... it is open to a claimant to articulate a discrimination claim under more than one of the enumerated and analogous grounds. Such an approach to the grounds of discrimination accords with the essential purposive and contextual nature of equality analysis under s. 15(1) of the Charter. Where a party brings a discrimination claim on the basis of a newly postulated analogous ground, or on the basis of a combination of different grounds, this part of the discrimination inquiry must focus upon the issue of whether and why a ground or confluence of grounds is analogous to those listed in s. 15 (1). This determination is made on the basis of a complete analysis of the purpose of s. 15(1), the nature and situation of the individual or group at issue, and the social, political and legal history of Canadian society’s treatment of the group. A ground or grounds will not be considered analogous under s. 15 (1) unless it can be shown that differential treatment premised on the ground or grounds has the potential to bring into play human dignity.... If the court determines that recognition of a ground or confluence of grounds as analogous would serve to advance the fundamental purpose of s. 15(1), the ground or grounds will then be so recognized.[49]

The Court further stated:

There is no reason in principle, therefore, why a discrimination claim positing an intersection of grounds cannot be understood as analogous to, or as a synthesis of, the grounds listed in s. 15 (1).[50]

Subsequent to Law, the Supreme Court applied this analysis to recognize a new analogous ground of discrimination, namely “aboriginality-residence.” In Corbiére v. Canada[51] the court considered a provision of the Indian Act which barred band members who live off-reserve from voting in band elections. In establishing the new analogous ground the court noted that the group experiencing differential treatment was based on a combination of traits, namely being Aboriginal persons who are band members but living off a reserve. L’Heureux-Dubé J.’s decision also noted the particular adverse impact that the impugned law had on Aboriginal women because of the history of their involuntary loss of Indian status:

Aboriginal women, who can be said to be doubly disadvantaged on the basis of both sex and race, are among those particularly affected by legislation relating to off-reserve band members, because of their history and circumstances in Canadian and Aboriginal society.[52][Emphasis Added.]

Furthermore, in describing whether recognition of an analogous ground will further the purposes of s. 15(1) of the Charter, L’Heureux-Dubé J. noted:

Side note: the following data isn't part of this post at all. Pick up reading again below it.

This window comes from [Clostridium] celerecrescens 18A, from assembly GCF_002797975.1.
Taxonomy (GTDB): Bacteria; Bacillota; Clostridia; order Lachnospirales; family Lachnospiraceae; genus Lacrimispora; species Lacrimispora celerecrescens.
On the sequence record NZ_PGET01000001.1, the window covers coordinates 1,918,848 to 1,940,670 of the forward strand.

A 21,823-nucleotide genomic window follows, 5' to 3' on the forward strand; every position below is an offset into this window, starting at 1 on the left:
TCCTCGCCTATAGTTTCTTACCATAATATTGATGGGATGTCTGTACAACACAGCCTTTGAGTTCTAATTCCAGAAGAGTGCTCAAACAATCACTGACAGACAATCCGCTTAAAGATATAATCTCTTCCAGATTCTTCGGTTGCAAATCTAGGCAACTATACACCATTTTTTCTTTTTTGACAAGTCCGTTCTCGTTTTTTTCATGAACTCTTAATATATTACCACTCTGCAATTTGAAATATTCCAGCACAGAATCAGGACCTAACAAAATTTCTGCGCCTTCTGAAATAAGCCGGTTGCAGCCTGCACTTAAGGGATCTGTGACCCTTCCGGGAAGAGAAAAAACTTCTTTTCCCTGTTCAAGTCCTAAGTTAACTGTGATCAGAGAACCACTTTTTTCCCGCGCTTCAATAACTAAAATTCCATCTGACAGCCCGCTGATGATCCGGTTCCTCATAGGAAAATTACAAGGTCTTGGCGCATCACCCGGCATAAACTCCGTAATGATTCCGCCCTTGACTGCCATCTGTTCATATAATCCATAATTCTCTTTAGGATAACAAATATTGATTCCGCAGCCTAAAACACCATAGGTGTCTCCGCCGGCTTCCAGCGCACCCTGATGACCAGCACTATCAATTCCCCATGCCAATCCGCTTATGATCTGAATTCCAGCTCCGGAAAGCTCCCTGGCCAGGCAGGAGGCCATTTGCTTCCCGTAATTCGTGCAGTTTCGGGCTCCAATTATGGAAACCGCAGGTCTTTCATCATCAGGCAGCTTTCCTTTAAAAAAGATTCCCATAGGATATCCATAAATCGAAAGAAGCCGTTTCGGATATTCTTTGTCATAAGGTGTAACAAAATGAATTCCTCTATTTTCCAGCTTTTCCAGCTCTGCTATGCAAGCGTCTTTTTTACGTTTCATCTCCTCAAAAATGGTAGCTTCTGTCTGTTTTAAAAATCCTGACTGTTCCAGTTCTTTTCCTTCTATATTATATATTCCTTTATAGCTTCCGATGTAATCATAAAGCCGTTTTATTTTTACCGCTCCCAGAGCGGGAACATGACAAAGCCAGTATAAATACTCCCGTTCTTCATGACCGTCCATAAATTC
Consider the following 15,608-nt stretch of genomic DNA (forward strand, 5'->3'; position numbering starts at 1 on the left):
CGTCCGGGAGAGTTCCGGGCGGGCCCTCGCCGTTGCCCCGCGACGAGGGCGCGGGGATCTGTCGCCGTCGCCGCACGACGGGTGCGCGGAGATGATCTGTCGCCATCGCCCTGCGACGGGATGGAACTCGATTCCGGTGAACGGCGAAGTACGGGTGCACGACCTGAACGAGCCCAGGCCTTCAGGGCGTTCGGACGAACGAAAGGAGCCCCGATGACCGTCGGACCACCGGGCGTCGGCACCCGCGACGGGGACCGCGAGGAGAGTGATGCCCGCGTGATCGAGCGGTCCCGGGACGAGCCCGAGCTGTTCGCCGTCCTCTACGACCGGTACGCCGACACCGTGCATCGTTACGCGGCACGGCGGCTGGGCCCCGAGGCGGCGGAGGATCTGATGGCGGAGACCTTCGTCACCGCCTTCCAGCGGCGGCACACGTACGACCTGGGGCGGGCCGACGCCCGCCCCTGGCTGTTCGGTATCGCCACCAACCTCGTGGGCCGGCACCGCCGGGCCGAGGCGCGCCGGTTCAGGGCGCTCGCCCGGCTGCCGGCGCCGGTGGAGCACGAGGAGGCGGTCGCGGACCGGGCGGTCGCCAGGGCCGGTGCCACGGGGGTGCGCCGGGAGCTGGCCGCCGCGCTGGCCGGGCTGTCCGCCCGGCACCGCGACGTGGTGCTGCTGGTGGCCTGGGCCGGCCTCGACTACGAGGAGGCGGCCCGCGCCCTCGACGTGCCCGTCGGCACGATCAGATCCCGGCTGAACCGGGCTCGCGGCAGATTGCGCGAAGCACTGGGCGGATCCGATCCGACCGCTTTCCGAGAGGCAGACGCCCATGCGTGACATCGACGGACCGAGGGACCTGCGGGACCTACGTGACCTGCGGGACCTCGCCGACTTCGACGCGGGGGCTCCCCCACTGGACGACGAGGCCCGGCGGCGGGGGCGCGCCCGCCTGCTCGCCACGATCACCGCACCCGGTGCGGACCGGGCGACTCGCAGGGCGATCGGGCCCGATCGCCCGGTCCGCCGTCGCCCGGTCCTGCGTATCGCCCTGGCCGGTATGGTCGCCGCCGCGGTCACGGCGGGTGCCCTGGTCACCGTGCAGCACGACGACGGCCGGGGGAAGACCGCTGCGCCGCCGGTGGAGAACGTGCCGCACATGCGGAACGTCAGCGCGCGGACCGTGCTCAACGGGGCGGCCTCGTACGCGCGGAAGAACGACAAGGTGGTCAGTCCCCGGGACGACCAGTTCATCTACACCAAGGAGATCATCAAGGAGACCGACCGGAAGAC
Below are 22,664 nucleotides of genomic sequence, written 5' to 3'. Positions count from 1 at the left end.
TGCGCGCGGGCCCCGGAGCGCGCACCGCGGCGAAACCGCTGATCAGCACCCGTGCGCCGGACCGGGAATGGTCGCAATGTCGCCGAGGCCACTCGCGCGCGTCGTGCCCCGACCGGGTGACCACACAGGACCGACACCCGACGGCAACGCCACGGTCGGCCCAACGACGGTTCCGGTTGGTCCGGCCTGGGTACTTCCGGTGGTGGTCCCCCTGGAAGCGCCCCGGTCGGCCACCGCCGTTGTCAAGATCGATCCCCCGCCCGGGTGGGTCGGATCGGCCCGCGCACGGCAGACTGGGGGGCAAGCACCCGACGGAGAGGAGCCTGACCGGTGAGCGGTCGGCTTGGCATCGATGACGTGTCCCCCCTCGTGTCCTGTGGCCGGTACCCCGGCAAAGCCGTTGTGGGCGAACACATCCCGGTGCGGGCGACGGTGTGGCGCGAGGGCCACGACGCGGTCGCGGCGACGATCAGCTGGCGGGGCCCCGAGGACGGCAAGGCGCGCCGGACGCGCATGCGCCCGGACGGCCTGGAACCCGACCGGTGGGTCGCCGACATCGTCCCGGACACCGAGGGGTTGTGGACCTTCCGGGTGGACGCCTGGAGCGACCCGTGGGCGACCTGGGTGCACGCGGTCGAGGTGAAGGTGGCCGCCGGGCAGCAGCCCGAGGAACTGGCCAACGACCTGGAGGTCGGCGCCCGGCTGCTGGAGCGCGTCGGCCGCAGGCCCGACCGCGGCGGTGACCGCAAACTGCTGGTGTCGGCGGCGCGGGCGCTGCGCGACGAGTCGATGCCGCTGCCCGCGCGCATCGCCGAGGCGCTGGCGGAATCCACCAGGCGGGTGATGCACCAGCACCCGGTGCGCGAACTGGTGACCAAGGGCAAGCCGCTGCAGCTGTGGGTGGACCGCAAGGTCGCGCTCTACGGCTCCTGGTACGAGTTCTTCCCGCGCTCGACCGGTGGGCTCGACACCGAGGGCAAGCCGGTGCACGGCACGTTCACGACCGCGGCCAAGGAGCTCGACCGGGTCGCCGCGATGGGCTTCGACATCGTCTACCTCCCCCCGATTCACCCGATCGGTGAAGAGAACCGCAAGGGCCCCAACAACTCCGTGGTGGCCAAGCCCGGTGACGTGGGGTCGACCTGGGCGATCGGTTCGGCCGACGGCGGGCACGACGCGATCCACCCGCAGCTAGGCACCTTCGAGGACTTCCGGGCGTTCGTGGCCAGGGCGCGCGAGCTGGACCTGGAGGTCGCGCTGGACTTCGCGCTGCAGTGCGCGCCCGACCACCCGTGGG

The second stage [of the s. 15(1) inquiry] must therefore be flexible enough to adapt to stereotyping, prejudice, or denials of human dignity and worth that might occur in specific ways for specific groups of people, to recognize that personal characteristics may overlap or intersect (such as race, band membership, and place of residence in this case), and to reflect changing social phenomena or new or different forms of stereotyping or prejudice.[53]

The decision places a significant emphasis on a contextual approach that recognizes stereotyping, prejudice or denials of human dignity may occur in specific ways for specific groups of people and that personal characteristics may overlap or intersect.

The inability to recognize new analogous grounds under the Code does not mean that these Supreme Court of Canada cases are inapplicable to the Commission’s work. Rather they represent an important first step in acknowledging that grounds are not rigid, watertight compartments and in signalling a move towards an intersectional and contextualized approach. As the approach to human rights and Charter cases should be as congruous as possible[54], this evolution in the Supreme Court’s jurisprudence signals a need for human rights bodies to follow by applying existing grounds in a manner that most promotes an intersectional approach.

Courts and Tribunals

Several notable decisions recognizing the relationship between multiple grounds have come out of Canadian courts and human rights tribunals.

One of the earliest and most significant decisions is that of the Nova Scotia Court of Appeal in Dartmouth/Halifax County Regional Housing Authority v. Sparks[55]. In that case, the court recognized that in considering whether legislation has a discriminatory effect, regard must be had to the characteristics shared by persons comprising the group adversely affected. The Court recognized that discrimination is the combined effect of multiple factors, including poverty: